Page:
Regardless of the provider you choose there are a number of things to look for and look out for. Consumers can be overwhelmed by the dizzying array of plans available. If you do a little homework, it is quite easy to separate the good plans from the clunkers.
Signs of a good plan:
- Corporate credit card to pay for services
- Ability to choose dealership or independent repair shop
- Warranty is transferable
- Trip-interruption coverage
- Free loaner car
- BBB certified
- Out of pocket to cover repairs
- Specific caps on repair costs
- Large numbers of exclusions
- Dealership pressure to purchase plan
- Company lacking strong track record of customer satisfaction
Most plans specify that replacement parts may be either new or remanufactured, and that the choice of those parts is at the discretion of the provider. Many consumers balk at this. However, you wouldn't expect a provider to pay for a shoddy repair that they have to fix again in several months. In the long run, they are going to use the least-expensive part available that offers reliable service.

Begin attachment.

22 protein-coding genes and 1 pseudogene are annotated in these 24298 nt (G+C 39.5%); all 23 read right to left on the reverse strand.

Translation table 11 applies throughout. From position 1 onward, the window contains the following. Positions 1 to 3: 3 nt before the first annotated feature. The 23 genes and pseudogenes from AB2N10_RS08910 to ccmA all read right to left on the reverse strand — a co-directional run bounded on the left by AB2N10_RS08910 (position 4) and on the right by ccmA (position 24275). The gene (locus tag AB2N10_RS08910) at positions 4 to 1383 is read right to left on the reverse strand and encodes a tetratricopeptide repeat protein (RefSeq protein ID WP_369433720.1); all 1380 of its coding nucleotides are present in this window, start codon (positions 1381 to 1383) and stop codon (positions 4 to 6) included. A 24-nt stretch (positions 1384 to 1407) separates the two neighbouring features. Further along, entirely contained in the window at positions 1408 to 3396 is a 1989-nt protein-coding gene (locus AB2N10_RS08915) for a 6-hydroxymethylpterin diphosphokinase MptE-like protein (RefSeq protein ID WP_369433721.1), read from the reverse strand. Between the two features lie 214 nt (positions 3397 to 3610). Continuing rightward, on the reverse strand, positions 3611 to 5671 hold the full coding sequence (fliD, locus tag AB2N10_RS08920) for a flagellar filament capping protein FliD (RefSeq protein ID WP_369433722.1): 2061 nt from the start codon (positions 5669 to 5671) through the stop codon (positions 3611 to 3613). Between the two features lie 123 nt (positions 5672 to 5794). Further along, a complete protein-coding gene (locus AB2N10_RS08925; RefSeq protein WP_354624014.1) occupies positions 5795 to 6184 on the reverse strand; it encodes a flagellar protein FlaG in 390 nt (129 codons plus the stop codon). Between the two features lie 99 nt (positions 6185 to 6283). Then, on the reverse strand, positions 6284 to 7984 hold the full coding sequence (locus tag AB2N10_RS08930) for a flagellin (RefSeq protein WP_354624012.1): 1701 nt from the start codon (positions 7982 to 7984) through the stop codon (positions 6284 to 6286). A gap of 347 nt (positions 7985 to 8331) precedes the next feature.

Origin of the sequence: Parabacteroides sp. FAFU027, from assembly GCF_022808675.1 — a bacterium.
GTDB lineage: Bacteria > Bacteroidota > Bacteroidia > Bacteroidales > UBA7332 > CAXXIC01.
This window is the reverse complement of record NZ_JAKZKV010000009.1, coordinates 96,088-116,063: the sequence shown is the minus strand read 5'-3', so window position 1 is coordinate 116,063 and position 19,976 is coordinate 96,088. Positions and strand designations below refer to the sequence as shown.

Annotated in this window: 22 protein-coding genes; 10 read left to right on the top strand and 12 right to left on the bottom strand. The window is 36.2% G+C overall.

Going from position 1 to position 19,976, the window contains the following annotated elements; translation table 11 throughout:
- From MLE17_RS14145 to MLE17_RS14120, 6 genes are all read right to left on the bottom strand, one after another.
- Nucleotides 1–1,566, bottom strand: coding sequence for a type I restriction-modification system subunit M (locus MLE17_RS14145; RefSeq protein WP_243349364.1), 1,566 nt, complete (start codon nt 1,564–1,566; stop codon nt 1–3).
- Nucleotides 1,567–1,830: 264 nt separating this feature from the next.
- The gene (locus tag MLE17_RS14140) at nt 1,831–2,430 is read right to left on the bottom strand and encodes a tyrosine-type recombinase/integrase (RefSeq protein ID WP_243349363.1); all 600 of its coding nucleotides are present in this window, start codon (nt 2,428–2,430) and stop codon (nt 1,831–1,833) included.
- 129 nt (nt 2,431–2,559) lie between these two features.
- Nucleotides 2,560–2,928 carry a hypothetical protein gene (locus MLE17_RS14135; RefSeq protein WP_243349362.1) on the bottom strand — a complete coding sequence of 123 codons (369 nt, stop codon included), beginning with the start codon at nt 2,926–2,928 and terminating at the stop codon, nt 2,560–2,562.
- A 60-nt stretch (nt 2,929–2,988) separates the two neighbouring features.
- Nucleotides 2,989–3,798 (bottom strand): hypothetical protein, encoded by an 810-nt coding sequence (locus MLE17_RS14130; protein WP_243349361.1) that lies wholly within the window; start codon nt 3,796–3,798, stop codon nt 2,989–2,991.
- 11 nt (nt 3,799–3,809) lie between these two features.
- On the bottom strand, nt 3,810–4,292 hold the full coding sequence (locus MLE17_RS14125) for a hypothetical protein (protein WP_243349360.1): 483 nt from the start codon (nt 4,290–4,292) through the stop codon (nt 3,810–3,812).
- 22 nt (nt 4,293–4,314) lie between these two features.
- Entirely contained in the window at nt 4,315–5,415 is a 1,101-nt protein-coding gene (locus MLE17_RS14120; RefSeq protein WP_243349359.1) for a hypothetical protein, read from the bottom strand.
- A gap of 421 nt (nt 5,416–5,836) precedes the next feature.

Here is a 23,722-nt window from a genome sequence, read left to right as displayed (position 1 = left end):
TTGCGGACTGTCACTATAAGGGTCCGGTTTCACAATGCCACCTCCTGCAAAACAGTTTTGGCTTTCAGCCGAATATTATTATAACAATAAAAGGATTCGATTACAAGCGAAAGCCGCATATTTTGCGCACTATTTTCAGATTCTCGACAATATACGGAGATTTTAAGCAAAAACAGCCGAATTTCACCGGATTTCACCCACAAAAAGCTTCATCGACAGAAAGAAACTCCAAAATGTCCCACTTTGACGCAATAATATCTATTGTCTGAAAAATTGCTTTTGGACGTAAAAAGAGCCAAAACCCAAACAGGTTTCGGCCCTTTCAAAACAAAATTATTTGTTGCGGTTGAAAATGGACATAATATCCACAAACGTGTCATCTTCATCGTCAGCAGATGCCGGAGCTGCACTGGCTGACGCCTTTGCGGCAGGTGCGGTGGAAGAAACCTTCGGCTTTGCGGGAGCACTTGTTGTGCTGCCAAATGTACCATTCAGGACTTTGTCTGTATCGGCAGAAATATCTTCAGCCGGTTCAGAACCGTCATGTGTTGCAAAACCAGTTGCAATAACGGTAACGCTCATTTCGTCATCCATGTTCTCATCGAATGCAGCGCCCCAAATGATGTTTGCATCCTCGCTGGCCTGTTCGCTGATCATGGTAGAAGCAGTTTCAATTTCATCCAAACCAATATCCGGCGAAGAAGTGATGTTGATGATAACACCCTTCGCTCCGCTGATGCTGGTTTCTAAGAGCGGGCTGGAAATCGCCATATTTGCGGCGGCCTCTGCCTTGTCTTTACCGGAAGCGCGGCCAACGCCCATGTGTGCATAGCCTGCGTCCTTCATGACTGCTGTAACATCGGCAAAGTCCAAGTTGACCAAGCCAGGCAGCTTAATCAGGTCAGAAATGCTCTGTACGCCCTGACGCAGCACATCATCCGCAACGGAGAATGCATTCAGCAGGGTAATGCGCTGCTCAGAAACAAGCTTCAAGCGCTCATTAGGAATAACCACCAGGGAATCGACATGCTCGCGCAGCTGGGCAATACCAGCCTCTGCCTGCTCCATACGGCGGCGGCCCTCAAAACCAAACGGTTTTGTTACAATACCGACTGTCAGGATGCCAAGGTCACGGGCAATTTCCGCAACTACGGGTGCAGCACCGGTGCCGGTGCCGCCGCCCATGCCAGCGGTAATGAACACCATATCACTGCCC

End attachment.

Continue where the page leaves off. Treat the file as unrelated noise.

According to David Tryansky of 1 Source Auto Warranty, consumers should check that, "all programs are insured and reinsured, and that the company offering the plan will continue to pay claims for the life of the contract." This might be the most important thing to look for in a provider. The last thing you need to do is pay for a plan that becomes worthless if the company goes bankrupt.
If you purchase from a dealer or from a third party make sure that you investigate the company you are purchasing from. Companies should offer a strong retail history, adequate financial reserves, and should be highly rated by the Better Business Bureau, Standard and Poors, or A.M. Best.